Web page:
While walking home in a suburb of Athens I found myself struck by what I saw.
This happened only the other day, after Christmas, and it seemed to open my eyes to what Humanity is capable of.
Before I begin depicting what occurred let me set the context.
Greece, in case many of my readers are unaware, is still recovering from an economic crisis of epic proportions. Although on the road to recovery, the country still has a long way to go.
When we think of moments in history that involved such moments of crisis we often imagine social anarchy, chaos and desperation. I remember fanatically following the events in Greece in 2009 on the news horrified at the destructive protests that were occurring at Parliament Square. Tear gas, riot police, rioters in balaclavas battled it out in what seemed like a country that had finally lost its social cohesion.
This was all nonsense of course. Yes, riots did take place during the early months of the crash (they are still common occurrences) but daily life continues.
So, when I saw I what did, it gave me some respite with what currently seems to be a divisive and toxic time in recent human history.
The streets in Athens, like any European city, are narrow and long. The one I walked down was no different. A truck was trying to drive up the road but a parked car on the drivers right was causing obstruction. It hadn’t been parked properly; up against the curb that is.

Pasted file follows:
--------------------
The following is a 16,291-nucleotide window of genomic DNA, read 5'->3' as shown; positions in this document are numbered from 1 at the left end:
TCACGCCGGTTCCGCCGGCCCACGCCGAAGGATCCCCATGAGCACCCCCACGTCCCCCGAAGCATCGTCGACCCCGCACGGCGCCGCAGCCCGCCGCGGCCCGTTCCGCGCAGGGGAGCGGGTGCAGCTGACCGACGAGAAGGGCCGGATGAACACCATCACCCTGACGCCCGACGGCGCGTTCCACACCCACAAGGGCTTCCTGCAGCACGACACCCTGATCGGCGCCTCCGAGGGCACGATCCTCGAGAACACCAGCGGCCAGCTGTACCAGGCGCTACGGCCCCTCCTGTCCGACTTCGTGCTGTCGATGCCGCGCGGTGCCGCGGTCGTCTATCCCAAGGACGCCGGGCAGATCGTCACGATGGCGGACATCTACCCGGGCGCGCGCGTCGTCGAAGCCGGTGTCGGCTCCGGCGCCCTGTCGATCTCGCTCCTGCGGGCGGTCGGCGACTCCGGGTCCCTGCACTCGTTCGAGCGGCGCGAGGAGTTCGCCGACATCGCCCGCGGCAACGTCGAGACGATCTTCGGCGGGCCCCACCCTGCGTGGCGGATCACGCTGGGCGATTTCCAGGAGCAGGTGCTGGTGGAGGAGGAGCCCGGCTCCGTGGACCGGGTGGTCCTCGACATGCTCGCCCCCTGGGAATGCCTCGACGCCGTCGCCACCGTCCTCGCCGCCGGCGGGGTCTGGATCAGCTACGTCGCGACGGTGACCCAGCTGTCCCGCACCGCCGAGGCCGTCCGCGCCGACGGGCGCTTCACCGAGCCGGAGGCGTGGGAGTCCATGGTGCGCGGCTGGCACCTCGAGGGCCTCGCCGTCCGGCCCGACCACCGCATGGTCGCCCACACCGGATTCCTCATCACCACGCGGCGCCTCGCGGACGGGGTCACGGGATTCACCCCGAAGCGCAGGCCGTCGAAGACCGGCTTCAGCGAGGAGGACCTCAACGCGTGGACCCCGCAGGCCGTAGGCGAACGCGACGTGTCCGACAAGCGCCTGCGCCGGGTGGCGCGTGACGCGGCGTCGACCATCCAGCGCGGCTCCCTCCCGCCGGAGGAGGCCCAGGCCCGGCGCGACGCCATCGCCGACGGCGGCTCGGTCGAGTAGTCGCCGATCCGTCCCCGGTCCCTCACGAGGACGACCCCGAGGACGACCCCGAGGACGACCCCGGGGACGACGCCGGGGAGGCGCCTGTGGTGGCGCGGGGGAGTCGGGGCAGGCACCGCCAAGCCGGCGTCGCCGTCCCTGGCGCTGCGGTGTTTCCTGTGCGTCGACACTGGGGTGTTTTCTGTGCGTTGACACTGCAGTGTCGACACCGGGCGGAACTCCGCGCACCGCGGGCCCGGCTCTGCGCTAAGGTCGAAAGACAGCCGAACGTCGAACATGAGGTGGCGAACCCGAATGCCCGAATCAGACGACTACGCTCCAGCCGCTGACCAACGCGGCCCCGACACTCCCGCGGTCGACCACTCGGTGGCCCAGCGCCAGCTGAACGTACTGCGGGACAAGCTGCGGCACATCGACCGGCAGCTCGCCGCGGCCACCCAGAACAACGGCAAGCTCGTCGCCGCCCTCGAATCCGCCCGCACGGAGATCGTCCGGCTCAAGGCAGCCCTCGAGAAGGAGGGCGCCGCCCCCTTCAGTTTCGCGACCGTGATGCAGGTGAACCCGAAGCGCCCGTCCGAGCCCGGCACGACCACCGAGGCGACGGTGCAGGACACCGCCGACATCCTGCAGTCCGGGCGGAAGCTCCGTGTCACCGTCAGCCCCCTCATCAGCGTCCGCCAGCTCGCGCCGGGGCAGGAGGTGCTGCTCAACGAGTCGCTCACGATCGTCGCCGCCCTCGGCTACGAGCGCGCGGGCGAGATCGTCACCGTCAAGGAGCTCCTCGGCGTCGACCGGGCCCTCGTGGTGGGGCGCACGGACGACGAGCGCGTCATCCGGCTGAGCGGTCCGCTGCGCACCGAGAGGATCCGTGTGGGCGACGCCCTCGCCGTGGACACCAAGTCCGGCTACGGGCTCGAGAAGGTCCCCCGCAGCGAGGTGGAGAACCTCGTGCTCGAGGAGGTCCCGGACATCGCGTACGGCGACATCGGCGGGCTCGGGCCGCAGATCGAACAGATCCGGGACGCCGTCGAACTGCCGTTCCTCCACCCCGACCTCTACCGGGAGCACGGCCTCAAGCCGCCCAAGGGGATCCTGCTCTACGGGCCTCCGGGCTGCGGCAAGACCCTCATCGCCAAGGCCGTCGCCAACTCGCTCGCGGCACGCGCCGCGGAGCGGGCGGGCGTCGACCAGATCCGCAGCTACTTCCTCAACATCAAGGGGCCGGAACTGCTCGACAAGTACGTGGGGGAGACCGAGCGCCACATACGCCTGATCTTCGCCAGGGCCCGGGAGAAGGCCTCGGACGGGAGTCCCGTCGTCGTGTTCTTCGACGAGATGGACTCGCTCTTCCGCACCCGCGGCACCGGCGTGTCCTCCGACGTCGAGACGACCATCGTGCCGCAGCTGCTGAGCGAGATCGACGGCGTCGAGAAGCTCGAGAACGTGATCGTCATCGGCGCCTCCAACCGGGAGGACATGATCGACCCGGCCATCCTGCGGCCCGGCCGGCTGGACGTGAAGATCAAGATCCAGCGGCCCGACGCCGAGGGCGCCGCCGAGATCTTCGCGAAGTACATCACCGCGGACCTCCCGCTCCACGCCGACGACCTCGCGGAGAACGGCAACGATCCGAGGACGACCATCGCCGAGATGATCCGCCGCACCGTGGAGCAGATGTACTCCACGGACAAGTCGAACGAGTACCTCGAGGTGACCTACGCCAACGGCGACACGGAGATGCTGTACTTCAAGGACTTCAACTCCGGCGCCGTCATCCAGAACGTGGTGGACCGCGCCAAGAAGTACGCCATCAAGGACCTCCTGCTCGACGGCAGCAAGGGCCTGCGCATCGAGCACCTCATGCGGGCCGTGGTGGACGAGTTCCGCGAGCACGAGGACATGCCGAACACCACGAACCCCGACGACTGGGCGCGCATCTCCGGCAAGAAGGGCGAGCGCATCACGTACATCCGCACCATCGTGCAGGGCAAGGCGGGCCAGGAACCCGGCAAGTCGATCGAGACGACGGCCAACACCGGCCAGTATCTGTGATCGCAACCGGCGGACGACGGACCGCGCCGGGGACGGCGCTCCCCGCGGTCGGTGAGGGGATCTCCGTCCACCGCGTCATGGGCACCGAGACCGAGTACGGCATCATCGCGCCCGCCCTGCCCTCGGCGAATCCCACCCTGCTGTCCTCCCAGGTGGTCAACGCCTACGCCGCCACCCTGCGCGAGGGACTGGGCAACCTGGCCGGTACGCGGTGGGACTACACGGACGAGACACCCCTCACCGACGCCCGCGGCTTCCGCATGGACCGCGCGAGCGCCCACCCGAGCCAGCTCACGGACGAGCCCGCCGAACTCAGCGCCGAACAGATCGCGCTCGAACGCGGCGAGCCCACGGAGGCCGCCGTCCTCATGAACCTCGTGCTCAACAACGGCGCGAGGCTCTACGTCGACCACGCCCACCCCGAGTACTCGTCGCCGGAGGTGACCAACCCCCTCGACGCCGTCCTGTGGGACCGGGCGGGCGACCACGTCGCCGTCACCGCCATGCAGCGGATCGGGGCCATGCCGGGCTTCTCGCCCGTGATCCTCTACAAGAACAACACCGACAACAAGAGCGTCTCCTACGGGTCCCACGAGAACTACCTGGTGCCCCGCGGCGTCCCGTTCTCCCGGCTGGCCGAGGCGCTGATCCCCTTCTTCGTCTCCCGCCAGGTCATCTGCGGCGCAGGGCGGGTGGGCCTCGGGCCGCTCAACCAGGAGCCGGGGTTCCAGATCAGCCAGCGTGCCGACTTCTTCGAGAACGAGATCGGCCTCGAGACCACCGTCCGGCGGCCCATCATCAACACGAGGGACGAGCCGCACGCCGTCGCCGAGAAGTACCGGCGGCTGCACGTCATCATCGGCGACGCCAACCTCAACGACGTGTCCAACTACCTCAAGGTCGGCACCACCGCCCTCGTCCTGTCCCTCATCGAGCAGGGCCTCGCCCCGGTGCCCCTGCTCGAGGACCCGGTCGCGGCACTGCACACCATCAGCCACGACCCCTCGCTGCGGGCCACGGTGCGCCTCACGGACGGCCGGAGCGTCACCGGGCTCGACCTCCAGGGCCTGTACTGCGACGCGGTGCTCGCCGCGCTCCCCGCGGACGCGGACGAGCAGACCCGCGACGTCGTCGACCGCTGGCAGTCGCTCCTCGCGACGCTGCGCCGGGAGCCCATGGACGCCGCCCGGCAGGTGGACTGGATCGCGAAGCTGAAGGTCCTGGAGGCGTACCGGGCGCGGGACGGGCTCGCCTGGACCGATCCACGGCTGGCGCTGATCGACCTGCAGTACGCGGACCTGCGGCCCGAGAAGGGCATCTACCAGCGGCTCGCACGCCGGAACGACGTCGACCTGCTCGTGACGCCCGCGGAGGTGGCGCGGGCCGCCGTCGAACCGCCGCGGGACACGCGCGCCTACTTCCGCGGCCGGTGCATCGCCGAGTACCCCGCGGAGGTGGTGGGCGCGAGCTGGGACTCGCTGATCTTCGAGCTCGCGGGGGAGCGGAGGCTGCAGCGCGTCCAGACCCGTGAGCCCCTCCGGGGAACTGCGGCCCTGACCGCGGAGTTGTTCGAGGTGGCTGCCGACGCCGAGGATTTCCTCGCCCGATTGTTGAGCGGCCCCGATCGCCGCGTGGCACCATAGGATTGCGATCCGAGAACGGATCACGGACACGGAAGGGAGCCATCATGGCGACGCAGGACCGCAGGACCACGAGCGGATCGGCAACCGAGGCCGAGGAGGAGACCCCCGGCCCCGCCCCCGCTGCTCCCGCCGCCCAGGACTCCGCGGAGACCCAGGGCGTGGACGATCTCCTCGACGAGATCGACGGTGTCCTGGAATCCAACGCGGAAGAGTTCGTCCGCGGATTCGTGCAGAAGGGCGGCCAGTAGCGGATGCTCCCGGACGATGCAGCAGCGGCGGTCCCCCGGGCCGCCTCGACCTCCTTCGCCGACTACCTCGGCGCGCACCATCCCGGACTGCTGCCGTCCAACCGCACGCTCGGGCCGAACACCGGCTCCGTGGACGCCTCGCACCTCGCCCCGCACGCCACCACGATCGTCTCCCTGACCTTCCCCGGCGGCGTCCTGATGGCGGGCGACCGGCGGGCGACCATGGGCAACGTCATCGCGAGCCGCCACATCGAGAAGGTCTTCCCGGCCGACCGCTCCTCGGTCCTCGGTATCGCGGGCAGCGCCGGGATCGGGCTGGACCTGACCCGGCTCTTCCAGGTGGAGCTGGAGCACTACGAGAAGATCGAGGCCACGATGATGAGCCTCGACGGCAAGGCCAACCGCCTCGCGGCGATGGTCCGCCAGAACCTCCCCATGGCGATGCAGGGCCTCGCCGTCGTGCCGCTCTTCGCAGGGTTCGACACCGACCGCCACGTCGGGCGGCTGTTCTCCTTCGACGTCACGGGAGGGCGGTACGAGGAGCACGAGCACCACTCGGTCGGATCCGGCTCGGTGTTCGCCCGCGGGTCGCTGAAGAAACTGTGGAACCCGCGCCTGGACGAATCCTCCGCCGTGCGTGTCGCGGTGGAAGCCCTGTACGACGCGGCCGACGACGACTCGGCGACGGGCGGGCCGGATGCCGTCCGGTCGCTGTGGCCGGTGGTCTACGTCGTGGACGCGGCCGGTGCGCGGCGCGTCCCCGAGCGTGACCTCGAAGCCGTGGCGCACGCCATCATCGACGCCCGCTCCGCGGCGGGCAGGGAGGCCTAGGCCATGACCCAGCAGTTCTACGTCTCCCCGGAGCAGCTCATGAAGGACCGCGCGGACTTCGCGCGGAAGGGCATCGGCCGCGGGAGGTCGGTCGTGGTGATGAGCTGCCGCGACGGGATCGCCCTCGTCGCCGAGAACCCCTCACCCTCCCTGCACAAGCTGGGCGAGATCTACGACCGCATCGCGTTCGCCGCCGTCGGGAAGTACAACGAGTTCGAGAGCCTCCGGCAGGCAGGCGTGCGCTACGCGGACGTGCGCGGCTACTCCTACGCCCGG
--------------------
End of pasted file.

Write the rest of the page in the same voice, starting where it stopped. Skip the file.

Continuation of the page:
The driver got out and tried to find some room for his vehicle to utilize so that he could continue his journey. To no avail. He sighed, as he looked behind his truck to see a long line of cars waiting patiently for him to move.
At this point, I was just surprised these cars weren’t blasting their horns, quite the contrary. Two drivers from the first two cars got out. I braced myself for a classic scene of volatile road rage with “HURRY THE F UP YOU …” “I CAN’T YOU …”. Instead, the drivers asked the driver what the matter was. He pointed to the parked car and said, unfortunately, his car was stuck.
Here’s where it got even more impressive.
Three men walking by, I’m not sure if they knew each other, went to the drivers and one of them pointed to the same car and said, “let’s move it then”.
Just like that, they all heaved and pushed wheezing as they did until the car was against the curb. The truck driver grateful drove on and the three pedestrians and two drivers went their separate ways.
A simple act of generosity of spirit on the part of the pedestrians combined with the patience of the two drivers not only prevented an ugly (and pointless) confrontation but also provided a much-needed solution; moving that car out of the way.
I know it may seem like something trivial given this happened in a random street in south Athens in a country many of you may not have any connection with. Yet, I still think there is something we can take from these six individuals; the generosity of spirit, patience and kindness.
It’s been a while since I’d seen something like that happen in a public setting. Imagine if this happened elsewhere. Merry Christmas to everyone, and a happy New Year.
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